Reaching out: Jordan and Italy’s economic relations

Businesses are redoubling efforts to boost trade and economic relations between Jordan and Italy. 

By Dina al-Wakeel

Italy is one of Jordan’s most important trading partners. In 2016, Europe’s fourth largest economy exported some $800 million worth of products to the Kingdom, while goods worth around $100 million flowed the other way.

Both sides are now attempting to boost these figures even more by relaunching their previously dormant joint business council JIFCO – the Jordanian Italian Forum for Cooperation.

The new body aims to lobby decision makers and strengthen ties between Italian and Jordanian businesses, according to JIFCO board member Shermine Dajani, who is the founder and CEO of PanMed Energy. “We want to promote Jordan as a safe country for investments.”

A Work in Progress

The association, which is a member of the Italian Arab Chamber of Commerce, also hopes to magnify the outcome of the bilateral Investment Treaty that was signed between the two countries in 1996, and build on other agreements including the double taxation agreement signed in 2004. “We have paved the way legally and we have the infrastructure to enhance this relationship,” said JIFCO President Omar al Jazi. “Italy remains one of the top 10 partners of Jordan, but I think that we can utilize what we have further.”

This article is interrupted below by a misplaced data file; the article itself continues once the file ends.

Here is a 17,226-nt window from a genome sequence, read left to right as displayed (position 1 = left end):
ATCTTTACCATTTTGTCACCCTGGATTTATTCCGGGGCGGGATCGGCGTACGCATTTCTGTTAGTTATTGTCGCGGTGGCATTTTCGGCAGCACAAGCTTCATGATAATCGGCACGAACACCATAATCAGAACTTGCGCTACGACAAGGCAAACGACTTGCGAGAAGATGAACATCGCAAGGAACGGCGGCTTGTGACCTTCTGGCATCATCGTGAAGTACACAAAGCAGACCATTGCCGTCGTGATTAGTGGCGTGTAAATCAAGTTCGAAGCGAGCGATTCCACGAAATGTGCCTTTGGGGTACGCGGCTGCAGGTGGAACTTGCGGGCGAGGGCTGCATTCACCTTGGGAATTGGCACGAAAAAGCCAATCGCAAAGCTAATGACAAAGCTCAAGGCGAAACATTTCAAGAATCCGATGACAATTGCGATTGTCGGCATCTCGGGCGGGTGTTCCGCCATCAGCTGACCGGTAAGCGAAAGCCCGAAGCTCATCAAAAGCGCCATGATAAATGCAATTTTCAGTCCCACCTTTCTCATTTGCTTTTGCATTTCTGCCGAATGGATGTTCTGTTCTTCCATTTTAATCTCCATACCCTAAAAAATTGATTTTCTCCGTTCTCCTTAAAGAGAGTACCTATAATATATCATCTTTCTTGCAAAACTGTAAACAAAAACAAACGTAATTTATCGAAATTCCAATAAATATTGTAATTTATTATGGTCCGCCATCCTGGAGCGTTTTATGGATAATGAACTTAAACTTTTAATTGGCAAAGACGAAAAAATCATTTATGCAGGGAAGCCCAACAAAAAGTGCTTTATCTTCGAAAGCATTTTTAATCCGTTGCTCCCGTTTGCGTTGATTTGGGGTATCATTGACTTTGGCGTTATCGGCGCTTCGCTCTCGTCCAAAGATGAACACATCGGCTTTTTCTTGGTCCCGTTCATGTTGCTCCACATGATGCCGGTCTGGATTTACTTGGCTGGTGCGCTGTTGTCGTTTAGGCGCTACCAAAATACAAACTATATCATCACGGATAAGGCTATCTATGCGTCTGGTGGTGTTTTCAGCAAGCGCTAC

While Italian companies might look for bigger markets and projects, JIFCO’s members are focusing their resources on boosting cooperation in specific fields, such as the medical and industrial sectors. “There is a lot to do with Italy. We have to attract Italian companies to invest in Jordan in energy, water, trade, and industry,” Dajani said.

This year, together with the Jordan Investment Board (JIB), JIFCO plans a few trips to Italy, including a delegation headed by Minister of State for Investment Affairs Muhannad Shehadeh. The visit is expected to happen after the Italian general elections on March 4.

Arianna Barilaro, JIFCO’s director general, said the event’s venue in Italy would be Confindustria, a government agency representing the manufacturing, construction, energy, transportation, ITC, tourism and services industries. Government-owned credit export insurer SACE and trade agency SIMEST have also agreed to insure Italian companies investing in Jordan, which marks another positive turn in both countries’ relations and a push from Italy to encourage their companies to pour their money into the Jordanian economy, said Barilaro.

One important Italian investment in Jordan is CRIF, which was registered here in 2015. Established in 1988 in Bologna, CRIF is a global company specializing in credit bureau and business information. CRIF established Jordan’s first credit information bureau under the guidance of the Central Bank, which gathers credit information on individuals and businesses, such as banks, microfinance organizations, and institutions working in the fields of insurance, telecommunications and services. “Jordan could also be a hub for investments for companies looking for regional opportunities who can establish their regional offices here. For Iraq, Palestine and Syria you want a safe hub in Jordan,” said Barilaro.